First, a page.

Interface Engineering in Organic Electronics

University dissertation from Linköping : Linköping University Electronic Press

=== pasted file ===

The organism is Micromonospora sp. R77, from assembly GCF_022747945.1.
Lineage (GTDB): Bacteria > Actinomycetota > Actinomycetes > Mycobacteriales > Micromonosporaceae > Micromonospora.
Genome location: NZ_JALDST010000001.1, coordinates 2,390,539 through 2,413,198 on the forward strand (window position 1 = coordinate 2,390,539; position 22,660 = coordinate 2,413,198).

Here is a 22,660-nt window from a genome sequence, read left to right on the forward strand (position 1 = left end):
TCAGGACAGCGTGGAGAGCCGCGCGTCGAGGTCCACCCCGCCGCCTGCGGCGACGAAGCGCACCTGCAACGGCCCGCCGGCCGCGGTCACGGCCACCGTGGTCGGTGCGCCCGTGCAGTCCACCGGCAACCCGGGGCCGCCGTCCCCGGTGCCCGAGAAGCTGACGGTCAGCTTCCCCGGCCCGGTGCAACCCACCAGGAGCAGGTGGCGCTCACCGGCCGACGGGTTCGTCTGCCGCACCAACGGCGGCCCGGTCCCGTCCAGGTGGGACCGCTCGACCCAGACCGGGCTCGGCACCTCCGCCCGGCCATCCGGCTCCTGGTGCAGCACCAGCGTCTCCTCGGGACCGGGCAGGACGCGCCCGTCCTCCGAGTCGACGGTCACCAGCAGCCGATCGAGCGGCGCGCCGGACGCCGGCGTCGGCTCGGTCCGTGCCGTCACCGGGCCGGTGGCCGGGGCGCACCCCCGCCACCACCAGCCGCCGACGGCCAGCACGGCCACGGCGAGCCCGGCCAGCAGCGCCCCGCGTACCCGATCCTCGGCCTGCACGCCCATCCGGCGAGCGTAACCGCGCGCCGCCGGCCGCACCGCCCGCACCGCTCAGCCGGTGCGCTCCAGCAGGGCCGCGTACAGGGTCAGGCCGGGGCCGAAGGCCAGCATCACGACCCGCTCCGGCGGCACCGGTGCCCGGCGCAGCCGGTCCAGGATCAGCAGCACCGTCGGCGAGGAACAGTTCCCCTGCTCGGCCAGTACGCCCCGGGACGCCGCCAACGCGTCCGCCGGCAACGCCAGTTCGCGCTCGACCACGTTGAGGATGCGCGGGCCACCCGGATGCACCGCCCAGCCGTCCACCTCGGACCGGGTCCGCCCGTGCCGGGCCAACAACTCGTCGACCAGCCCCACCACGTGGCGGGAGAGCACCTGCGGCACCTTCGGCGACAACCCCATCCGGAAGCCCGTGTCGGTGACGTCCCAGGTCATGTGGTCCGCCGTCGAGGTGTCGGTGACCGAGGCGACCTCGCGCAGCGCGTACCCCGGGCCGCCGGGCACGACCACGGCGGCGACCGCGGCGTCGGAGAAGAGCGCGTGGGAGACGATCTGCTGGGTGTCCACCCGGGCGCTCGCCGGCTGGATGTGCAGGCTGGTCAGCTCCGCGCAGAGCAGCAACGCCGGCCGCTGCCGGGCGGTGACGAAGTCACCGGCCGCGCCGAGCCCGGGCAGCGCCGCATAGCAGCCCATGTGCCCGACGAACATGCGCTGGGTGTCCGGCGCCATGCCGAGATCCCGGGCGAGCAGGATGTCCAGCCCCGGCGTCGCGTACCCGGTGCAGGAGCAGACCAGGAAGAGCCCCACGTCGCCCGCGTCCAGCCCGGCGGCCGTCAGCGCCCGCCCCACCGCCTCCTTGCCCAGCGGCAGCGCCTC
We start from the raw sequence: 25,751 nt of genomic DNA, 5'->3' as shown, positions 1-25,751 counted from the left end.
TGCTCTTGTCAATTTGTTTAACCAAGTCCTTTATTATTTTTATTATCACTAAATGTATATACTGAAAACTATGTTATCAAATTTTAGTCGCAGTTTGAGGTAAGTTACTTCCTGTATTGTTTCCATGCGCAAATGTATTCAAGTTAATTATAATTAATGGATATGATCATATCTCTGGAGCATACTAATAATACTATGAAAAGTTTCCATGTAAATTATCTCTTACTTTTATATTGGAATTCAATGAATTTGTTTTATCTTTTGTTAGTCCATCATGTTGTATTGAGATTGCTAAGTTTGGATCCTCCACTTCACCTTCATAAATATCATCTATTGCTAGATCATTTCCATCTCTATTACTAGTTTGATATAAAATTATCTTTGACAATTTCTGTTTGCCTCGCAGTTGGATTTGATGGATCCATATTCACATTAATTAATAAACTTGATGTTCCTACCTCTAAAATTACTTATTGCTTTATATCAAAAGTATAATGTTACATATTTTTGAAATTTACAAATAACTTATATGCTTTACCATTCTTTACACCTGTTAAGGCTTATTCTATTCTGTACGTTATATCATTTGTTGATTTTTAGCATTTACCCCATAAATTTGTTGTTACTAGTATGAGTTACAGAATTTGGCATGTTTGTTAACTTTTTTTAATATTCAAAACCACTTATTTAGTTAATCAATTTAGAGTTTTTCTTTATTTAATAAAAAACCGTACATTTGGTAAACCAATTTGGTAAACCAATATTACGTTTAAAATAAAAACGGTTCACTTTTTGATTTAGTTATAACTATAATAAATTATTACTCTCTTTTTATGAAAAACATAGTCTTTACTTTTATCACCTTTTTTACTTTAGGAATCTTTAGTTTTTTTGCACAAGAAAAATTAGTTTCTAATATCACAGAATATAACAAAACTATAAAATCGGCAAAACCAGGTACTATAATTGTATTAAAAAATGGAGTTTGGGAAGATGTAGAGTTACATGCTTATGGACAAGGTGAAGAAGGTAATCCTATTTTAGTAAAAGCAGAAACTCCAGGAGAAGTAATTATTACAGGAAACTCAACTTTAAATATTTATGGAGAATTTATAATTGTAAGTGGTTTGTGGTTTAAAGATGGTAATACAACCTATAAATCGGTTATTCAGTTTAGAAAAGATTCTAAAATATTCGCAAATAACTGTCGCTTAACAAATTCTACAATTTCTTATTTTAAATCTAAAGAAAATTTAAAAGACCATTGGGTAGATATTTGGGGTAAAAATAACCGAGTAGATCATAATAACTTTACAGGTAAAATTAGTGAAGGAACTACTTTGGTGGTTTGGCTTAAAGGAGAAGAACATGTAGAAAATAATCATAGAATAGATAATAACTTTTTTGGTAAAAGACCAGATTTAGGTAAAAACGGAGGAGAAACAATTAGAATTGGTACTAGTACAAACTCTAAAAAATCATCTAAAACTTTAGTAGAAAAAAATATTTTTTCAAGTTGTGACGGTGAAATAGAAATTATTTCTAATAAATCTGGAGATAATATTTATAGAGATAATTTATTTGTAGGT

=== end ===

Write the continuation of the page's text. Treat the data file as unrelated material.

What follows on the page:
Abstract: Organic electronics is a field covering all applications and devices where one or several of the active components are made of organic material, such as organic light emitting diodes, organic solar cells, organic thin film transistors, organic magnets for spintronics etc. In all of the applications mentioned above, transport of charges across both inorganic/organic and organic/organic interfaces play a key role for device performance. In order to achieve high efficiencies and longer life-times, proper matching of the electronic energy levels of the different materials is needed.The aim of the research presented in this thesis has been to explore different routes to optimize interface energetics and gain deeper knowledge of the mechanisms that govern charge transport over the interface. Photoelectron spectroscopy (PES) is a method well suited to study both interactions between different materials taking place at surfaces as well as interface energetics.One way to achieve proper matching of interfaces energy levels is by adding a dipole layer. In the three first papers presented in the thesis, the method of adding a monolayer of small organic molecules to change the work function of the surface is investigated. We start with a model system consisting of a nickel surface and PPDA molecules where we have strong interaction and mixing of orbitals between the molecule and the metal surface. The second system consists of a gold surface and TDAE molecules with weaker interaction with integer electron transfer and finally in the third paper an organic surface VPP-PEDOT-Tos is modified, with TDAE, to create a transparent low work function organic electrode. In the fourth paper, we focus on gaining deeper understanding of the Integer Charge Transfer (ICT) model and the mechanisms governing the alignment of energy levels at organic/(in)organic interfaces and in the fifth paper we continue to challenge this model by using it to predict the behavior of a bilayer device, in terms of energy level alignment.